Humans engage in a lot of complex behaviors, but many of them are learned. Genetics gives us a nervous system that’s flexible enough to incorporate new behaviors, and we pick them up socially. But many animals display highly complex behavior that appears to be instinctual. Which raises the question of how these sorts of behaviors can be programmed into the nervous system genetically.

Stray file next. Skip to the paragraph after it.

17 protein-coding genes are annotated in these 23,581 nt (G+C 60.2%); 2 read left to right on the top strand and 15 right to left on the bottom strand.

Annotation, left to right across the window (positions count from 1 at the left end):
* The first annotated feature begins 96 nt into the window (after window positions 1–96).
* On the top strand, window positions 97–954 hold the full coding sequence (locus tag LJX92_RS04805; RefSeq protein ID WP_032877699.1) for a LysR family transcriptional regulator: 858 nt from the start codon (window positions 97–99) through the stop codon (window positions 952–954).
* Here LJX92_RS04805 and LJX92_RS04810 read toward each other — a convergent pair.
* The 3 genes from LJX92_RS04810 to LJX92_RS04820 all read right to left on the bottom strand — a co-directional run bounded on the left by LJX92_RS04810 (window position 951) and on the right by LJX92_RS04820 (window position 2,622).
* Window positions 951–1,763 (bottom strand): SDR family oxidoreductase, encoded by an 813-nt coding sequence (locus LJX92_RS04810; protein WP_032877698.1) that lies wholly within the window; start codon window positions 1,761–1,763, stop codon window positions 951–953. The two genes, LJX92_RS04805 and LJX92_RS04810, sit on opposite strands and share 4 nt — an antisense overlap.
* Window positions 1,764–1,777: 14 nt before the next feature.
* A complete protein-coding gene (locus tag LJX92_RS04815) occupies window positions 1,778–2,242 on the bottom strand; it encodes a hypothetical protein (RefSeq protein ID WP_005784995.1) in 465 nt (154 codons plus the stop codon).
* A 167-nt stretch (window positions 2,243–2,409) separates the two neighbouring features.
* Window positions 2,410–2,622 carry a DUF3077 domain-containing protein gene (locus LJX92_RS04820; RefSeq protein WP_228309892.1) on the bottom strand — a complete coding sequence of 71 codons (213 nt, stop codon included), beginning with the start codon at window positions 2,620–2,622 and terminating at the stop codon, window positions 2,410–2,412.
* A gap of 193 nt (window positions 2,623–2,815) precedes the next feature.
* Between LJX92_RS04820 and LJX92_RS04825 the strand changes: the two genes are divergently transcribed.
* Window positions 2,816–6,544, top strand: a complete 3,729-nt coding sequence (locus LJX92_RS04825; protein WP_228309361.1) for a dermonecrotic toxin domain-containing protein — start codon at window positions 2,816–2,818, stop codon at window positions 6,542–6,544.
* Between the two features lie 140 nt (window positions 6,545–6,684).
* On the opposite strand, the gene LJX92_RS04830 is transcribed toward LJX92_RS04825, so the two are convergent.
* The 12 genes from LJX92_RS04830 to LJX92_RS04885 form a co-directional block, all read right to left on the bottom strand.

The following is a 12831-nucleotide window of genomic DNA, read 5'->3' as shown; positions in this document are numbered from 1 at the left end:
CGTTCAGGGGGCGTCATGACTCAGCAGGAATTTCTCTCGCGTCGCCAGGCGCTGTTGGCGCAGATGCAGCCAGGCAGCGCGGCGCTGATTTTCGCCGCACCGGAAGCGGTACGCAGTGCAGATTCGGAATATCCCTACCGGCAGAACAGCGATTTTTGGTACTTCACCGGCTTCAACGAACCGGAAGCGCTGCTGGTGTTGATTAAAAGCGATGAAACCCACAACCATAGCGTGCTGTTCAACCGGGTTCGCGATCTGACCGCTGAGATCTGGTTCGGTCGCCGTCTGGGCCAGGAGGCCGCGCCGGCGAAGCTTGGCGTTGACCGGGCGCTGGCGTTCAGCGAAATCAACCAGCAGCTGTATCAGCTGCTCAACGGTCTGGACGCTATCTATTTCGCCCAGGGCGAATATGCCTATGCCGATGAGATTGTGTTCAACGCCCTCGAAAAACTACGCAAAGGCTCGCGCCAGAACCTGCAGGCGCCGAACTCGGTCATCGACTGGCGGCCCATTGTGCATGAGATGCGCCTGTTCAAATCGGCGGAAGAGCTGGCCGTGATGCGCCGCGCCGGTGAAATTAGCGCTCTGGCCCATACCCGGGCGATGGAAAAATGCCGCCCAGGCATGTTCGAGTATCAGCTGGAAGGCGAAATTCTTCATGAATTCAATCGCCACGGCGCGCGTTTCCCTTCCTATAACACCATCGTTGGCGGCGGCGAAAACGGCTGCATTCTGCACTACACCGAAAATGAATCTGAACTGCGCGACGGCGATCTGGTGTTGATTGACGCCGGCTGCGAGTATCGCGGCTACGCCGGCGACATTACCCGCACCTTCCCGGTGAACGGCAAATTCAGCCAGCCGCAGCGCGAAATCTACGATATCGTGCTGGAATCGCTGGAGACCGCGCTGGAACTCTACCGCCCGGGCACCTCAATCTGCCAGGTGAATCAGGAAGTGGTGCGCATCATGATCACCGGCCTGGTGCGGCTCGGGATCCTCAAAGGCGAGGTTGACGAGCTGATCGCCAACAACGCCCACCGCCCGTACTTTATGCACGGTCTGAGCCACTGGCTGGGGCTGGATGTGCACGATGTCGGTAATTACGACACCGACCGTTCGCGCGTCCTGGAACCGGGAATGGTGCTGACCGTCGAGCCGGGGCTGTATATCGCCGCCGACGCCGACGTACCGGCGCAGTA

Pretty simply, if a new study of mice is to be believed. The work compared the architecture of burrows built by two closely related species. The researchers find the design of the animals’ burrows is modular, and the two modules are largely controlled by a handful of genes—perhaps as few as four in total.
View the original article here: Complex behaviors driven by remarkably simple genetics